Chinese myth of the Gun-Yu: Occurring during Emperor Yao’s reign, this flood would have happened about the 24th century BCE. Best estimates place Noah’s flood about 3000 BC. Give or take several hundred years, the timing is consistent for both accounts. But the 40 days and nights of rain and several weeks of waiting for floodwaters to recede of the Noah story is a very different schedule of events compared to China’s record. As well as the disposition of Noah’s god as compared to the god of the ancient Chinese.

As the story goes, for 9 years Yao’s cousin, Gun, struggled to serve his emperor by devising different methods to keep the flood waters at bay. His efforts a failure, Yao resigned as emperor. His distant relative Shun took over ruling the country. He spent the next 4 years also battling the rising waters. The months of flooding Noah dealt with seems like a walk in the park compared to what China’s tale reveals of a torrential storm system lasting more than a decade.

Although attributing the flood as an act of the supreme deity, the Chinese do not attribute cruelty and punishment as the diety’s reason for sending the deluge. The Gun-Yu story also does not record the worldwide death of all humanity and wildlife as a result of the flood.

If you find this kind of history fascinating, there are many other cultural and religious tales that channel the Noah story. Check out:

  • K’iche’ lore
  • Mayan lore
  • North American tribe, Lac Courte Oreilles Ojibwa
  • Muisca people
  • Hindu mythology
  • Scientific evidence

Yes, the gringa said scientific evidence. Scientists and geologists who have studied sedimentary layers believe there is evidence that suggests that the waters of the Mediterranean Sea once merged violently with the waters of the Black Sea about 7,500 years ago. That timing would place the event around the estimated time of Noah’s flood.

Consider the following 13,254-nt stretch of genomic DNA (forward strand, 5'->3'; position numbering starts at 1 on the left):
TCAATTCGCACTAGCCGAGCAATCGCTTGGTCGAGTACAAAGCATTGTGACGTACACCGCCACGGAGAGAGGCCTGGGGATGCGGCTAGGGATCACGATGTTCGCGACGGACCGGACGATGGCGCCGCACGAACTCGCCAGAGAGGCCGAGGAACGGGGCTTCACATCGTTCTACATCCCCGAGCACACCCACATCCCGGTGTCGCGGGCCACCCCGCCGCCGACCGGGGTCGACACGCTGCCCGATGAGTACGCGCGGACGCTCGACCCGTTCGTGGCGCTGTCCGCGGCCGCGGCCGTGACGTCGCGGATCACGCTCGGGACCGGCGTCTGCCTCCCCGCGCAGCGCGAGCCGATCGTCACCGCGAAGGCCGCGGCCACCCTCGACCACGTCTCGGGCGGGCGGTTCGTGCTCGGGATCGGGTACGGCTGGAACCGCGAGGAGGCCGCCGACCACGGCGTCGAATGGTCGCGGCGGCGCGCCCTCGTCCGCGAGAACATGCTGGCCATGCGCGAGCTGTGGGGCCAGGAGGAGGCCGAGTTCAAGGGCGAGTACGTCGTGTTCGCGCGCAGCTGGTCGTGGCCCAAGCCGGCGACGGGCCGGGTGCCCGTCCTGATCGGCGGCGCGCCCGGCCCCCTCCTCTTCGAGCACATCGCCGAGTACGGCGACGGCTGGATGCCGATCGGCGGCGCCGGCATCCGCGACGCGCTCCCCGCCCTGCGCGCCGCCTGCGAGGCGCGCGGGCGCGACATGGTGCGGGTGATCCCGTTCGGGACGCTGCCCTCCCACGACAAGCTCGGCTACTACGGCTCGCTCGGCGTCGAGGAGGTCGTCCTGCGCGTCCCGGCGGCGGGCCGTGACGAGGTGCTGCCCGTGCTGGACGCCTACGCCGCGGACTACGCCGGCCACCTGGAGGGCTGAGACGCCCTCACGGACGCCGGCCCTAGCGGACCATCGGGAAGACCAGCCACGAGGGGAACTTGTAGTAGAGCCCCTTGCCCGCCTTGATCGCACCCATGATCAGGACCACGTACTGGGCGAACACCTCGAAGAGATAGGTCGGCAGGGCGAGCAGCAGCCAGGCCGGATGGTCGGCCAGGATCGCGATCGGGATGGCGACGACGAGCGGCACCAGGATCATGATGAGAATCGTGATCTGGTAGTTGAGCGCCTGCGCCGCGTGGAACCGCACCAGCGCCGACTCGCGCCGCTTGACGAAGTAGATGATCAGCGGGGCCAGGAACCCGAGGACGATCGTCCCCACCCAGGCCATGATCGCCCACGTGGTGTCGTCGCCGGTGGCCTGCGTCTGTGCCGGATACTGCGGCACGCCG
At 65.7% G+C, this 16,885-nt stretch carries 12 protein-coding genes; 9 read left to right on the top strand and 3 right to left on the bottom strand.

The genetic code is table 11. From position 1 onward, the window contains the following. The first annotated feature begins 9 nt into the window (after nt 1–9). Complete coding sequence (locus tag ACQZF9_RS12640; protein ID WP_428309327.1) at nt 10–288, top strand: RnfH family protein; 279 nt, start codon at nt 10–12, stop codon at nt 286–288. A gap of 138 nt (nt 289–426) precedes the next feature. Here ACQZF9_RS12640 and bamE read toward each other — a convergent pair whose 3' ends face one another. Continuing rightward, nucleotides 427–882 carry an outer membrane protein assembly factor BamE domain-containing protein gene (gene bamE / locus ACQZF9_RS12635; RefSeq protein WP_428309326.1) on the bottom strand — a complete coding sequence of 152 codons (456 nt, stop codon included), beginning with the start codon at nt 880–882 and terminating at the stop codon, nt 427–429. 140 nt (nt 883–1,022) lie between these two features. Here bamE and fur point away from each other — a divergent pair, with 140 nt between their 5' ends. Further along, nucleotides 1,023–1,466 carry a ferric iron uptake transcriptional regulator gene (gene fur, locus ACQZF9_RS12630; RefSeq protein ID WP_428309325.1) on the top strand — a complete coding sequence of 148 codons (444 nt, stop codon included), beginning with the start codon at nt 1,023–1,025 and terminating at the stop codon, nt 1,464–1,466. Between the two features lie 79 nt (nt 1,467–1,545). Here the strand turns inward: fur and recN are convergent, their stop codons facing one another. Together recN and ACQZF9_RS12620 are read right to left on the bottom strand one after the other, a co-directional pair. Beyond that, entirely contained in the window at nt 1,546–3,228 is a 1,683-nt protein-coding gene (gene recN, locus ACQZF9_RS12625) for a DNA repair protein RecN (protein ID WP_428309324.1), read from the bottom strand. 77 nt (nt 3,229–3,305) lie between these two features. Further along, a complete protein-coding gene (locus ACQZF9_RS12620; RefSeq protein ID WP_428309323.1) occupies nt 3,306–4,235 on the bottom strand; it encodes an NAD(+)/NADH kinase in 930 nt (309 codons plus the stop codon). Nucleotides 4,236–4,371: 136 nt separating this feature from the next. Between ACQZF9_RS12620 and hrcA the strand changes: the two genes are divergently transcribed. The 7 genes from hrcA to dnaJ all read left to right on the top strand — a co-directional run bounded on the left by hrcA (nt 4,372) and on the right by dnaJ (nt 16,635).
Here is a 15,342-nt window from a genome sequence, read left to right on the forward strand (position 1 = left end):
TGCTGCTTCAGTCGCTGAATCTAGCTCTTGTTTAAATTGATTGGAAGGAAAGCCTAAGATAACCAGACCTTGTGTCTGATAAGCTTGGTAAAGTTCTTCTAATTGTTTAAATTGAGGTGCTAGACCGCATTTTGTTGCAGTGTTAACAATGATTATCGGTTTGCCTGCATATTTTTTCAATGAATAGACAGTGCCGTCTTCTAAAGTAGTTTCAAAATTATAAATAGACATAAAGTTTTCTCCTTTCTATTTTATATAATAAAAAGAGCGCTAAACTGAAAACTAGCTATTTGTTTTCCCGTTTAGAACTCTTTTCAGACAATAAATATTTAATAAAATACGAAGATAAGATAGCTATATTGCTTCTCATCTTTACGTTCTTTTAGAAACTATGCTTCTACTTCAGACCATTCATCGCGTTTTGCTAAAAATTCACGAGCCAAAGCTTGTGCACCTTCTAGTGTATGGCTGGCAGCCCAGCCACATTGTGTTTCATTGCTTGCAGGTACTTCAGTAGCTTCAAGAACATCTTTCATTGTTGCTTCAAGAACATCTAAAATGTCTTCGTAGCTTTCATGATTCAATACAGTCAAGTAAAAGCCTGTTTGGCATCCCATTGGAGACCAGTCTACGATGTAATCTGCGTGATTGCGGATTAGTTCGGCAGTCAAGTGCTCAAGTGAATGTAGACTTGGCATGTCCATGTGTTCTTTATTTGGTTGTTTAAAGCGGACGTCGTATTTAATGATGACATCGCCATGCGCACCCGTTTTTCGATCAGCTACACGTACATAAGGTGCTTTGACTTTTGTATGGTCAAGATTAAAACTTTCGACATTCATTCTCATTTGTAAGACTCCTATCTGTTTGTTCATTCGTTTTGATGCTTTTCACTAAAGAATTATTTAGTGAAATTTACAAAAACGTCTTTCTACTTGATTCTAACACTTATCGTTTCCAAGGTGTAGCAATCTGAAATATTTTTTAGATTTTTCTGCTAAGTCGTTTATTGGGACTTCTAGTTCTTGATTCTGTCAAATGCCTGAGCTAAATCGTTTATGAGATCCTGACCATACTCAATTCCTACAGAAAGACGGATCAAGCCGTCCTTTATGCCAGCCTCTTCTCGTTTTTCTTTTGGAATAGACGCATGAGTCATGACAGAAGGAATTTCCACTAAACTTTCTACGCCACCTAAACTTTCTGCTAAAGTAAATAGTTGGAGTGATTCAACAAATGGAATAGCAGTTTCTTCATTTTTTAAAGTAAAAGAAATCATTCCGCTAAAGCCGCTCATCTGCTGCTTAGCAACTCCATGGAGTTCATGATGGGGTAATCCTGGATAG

One thing the gringa finds incredibly interesting about the scientific evidence: Scientists say that the chain of events that culminated in this worldwide flood actually began much earlier, about 20,000 years ago during Earth’s last great glacier age. A global warming event occurred that caused massive ice melt and catastrophic sea level rise.

What do we know about global warming and rising sea levels? El Nino phenomena that causes catastrophic, extreme weather systems. So, that period of extreme drought and famine that culminated in a catastrophic flood as told by the Sumerians? Yep. Could have happened. Nearly 15 years of heavy downpours and flooding that ravaged ancient China? Yep. Could have happened. A storm that lasted 40 days and 40 nights, flooding the entire MIddle East where Noah was from? Yep. Could have happened.

But was the Noah account correct with regard to an angry, vengeful god who regretted creating humanity so turned mass murderer? The gringa thinks not. The gringa thinks that particular twist to the story was inspired by the same human instinct a parent exhibits when they tell their child to stay in bed lest the boogey-man grab them. Parents want some peace and quiet which can’t be had if kids don’t do as their told and go to bed and stay there!

So, the leaders of mankind often terrify the people they lead so they will behave. It makes the job of leadership easier. And nothing is more terrifying than thinking that an omnipotent god could wipe you out in the blink of an eye just because he found you annoying.

The moral of the story? Go ahead. Be annoying without fear. You’re only human. You can’t be expected to behave all of the time.

Sources:

Ancient Origins

Smithsonian Mag

Dave Livingston

Image Credit:

Maasai Boys

Video Credit:

Laurent Larraillet

Advertisements

Published by

gringaofthebarrio

A barrio gringa with a dream of cosmic proportions: writing to satiate my insatiable curiosity, worldwide literacy beginning with our youth, and to be the first barrio gringa to explore outer space!

3 thoughts on “Was Noah’s God A Mass Murderer?”

Leave a Reply

Fill in your details below or click an icon to log in:

WordPress.com Logo

You are commenting using your WordPress.com account. Log Out / Change )

Twitter picture

You are commenting using your Twitter account. Log Out / Change )

Facebook photo

You are commenting using your Facebook account. Log Out / Change )

Google+ photo

You are commenting using your Google+ account. Log Out / Change )

Connecting to %s